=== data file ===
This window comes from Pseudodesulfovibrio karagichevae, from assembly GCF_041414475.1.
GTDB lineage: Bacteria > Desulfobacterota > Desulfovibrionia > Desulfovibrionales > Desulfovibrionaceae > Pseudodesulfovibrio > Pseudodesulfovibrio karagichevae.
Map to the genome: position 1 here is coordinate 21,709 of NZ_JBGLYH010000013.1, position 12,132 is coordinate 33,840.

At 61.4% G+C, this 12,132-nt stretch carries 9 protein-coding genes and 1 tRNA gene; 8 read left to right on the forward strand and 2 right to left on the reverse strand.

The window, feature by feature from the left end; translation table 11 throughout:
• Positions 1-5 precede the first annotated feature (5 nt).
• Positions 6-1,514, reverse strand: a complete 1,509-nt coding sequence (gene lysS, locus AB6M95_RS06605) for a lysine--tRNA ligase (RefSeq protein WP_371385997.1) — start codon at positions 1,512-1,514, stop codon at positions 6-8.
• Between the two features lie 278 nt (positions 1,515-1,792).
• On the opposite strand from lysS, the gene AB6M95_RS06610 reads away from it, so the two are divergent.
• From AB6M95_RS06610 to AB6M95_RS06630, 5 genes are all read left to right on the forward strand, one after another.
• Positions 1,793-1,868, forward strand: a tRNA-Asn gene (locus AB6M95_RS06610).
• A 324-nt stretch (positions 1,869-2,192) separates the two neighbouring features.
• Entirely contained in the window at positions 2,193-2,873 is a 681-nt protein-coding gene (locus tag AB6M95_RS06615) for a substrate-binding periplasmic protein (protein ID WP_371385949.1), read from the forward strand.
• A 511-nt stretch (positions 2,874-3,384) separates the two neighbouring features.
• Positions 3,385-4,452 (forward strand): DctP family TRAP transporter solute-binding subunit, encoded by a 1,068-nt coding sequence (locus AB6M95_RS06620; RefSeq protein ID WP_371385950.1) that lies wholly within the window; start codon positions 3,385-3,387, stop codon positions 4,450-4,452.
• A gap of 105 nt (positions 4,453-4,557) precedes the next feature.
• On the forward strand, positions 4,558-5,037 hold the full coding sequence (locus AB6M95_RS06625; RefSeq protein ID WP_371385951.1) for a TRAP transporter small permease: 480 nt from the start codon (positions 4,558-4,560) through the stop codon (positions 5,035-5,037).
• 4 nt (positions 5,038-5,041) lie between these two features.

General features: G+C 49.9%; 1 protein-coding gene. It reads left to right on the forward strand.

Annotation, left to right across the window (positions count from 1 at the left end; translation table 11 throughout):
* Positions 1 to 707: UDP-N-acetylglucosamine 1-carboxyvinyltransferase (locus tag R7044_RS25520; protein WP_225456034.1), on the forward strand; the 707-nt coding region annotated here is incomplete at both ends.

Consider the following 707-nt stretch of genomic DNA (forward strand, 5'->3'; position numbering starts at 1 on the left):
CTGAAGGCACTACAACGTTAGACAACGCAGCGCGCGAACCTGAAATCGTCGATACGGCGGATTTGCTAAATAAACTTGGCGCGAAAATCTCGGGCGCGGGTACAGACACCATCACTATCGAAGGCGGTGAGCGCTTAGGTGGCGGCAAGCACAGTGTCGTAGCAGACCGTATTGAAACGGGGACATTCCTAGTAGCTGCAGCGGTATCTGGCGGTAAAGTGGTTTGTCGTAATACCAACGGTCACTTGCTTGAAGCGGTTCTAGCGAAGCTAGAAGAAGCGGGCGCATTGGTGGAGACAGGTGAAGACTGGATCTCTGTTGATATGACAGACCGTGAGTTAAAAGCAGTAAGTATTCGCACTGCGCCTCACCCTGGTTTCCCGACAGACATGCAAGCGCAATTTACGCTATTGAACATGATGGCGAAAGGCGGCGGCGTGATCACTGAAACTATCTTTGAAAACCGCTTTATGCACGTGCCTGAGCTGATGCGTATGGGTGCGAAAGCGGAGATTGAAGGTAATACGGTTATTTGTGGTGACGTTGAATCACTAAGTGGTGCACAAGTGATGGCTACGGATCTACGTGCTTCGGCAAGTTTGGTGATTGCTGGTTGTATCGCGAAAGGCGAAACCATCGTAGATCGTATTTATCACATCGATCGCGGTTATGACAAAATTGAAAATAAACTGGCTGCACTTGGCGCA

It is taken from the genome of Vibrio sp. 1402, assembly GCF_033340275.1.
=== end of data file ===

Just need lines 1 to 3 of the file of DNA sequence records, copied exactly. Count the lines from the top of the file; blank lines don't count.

This window comes from Pseudodesulfovibrio karagichevae, from assembly GCF_041414475.1.
GTDB lineage: Bacteria > Desulfobacterota > Desulfovibrionia > Desulfovibrionales > Desulfovibrionaceae > Pseudodesulfovibrio > Pseudodesulfovibrio karagichevae.
Map to the genome: position 1 here is coordinate 21,709 of NZ_JBGLYH010000013.1, position 12,132 is coordinate 33,840.